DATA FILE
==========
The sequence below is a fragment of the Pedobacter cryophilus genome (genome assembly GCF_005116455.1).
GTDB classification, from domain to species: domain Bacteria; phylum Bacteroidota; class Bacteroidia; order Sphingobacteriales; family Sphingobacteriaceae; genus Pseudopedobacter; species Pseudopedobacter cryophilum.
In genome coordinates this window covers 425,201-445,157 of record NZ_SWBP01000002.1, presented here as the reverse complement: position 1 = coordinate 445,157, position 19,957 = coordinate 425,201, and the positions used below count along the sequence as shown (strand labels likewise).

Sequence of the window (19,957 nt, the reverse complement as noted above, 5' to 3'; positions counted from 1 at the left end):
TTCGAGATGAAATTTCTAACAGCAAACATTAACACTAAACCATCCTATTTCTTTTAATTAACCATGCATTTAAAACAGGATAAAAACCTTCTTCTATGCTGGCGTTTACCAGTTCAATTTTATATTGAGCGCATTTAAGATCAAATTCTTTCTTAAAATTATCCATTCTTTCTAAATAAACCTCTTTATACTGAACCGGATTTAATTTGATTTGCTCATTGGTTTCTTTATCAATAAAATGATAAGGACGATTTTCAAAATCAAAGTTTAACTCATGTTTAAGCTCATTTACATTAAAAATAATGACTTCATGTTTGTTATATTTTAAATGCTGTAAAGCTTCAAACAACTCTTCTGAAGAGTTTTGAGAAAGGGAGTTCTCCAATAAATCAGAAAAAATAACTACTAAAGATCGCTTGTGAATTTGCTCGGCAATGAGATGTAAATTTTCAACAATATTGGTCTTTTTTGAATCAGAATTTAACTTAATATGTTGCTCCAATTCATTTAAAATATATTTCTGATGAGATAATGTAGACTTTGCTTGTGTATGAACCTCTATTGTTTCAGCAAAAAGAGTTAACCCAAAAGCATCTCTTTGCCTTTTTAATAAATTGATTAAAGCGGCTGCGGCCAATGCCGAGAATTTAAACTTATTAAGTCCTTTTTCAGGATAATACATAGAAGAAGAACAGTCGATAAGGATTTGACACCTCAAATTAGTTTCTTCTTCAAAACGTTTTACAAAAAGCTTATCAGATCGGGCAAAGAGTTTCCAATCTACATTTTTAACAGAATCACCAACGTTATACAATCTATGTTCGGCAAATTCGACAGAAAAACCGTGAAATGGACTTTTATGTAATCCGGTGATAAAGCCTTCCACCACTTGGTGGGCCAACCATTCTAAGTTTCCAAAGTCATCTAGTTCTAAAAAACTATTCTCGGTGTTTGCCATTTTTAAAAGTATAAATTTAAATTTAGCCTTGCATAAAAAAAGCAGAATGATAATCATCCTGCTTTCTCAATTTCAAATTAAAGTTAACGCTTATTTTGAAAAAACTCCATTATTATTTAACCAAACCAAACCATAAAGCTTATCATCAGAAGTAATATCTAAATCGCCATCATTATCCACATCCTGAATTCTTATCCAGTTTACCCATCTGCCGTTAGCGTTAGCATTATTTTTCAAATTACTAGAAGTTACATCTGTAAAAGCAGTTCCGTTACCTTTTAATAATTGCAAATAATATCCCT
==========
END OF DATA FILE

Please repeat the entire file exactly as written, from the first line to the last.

The sequence below is a fragment of the Pedobacter cryophilus genome (genome assembly GCF_005116455.1).
GTDB classification, from domain to species: domain Bacteria; phylum Bacteroidota; class Bacteroidia; order Sphingobacteriales; family Sphingobacteriaceae; genus Pseudopedobacter; species Pseudopedobacter cryophilum.
In genome coordinates this window covers 425,201-445,157 of record NZ_SWBP01000002.1, presented here as the reverse complement: position 1 = coordinate 445,157, position 19,957 = coordinate 425,201, and the positions used below count along the sequence as shown (strand labels likewise).

Sequence of the window (19,957 nt, the reverse complement as noted above, 5' to 3'; positions counted from 1 at the left end):
TTCGAGATGAAATTTCTAACAGCAAACATTAACACTAAACCATCCTATTTCTTTTAATTAACCATGCATTTAAAACAGGATAAAAACCTTCTTCTATGCTGGCGTTTACCAGTTCAATTTTATATTGAGCGCATTTAAGATCAAATTCTTTCTTAAAATTATCCATTCTTTCTAAATAAACCTCTTTATACTGAACCGGATTTAATTTGATTTGCTCATTGGTTTCTTTATCAATAAAATGATAAGGACGATTTTCAAAATCAAAGTTTAACTCATGTTTAAGCTCATTTACATTAAAAATAATGACTTCATGTTTGTTATATTTTAAATGCTGTAAAGCTTCAAACAACTCTTCTGAAGAGTTTTGAGAAAGGGAGTTCTCCAATAAATCAGAAAAAATAACTACTAAAGATCGCTTGTGAATTTGCTCGGCAATGAGATGTAAATTTTCAACAATATTGGTCTTTTTTGAATCAGAATTTAACTTAATATGTTGCTCCAATTCATTTAAAATATATTTCTGATGAGATAATGTAGACTTTGCTTGTGTATGAACCTCTATTGTTTCAGCAAAAAGAGTTAACCCAAAAGCATCTCTTTGCCTTTTTAATAAATTGATTAAAGCGGCTGCGGCCAATGCCGAGAATTTAAACTTATTAAGTCCTTTTTCAGGATAATACATAGAAGAAGAACAGTCGATAAGGATTTGACACCTCAAATTAGTTTCTTCTTCAAAACGTTTTACAAAAAGCTTATCAGATCGGGCAAAGAGTTTCCAATCTACATTTTTAACAGAATCACCAACGTTATACAATCTATGTTCGGCAAATTCGACAGAAAAACCGTGAAATGGACTTTTATGTAATCCGGTGATAAAGCCTTCCACCACTTGGTGGGCCAACCATTCTAAGTTTCCAAAGTCATCTAGTTCTAAAAAACTATTCTCGGTGTTTGCCATTTTTAAAAGTATAAATTTAAATTTAGCCTTGCATAAAAAAAGCAGAATGATAATCATCCTGCTTTCTCAATTTCAAATTAAAGTTAACGCTTATTTTGAAAAAACTCCATTATTATTTAACCAAACCAAACCATAAAGCTTATCATCAGAAGTAATATCTAAATCGCCATCATTATCCACATCCTGAATTCTTATCCAGTTTACCCATCTGCCGTTAGCGTTAGCATTATTTTTCAAATTACTAGAAGTTACATCTGTAAAAGCAGTTCCGTTACCTTTTAATAATTGCAAATAATATCCCT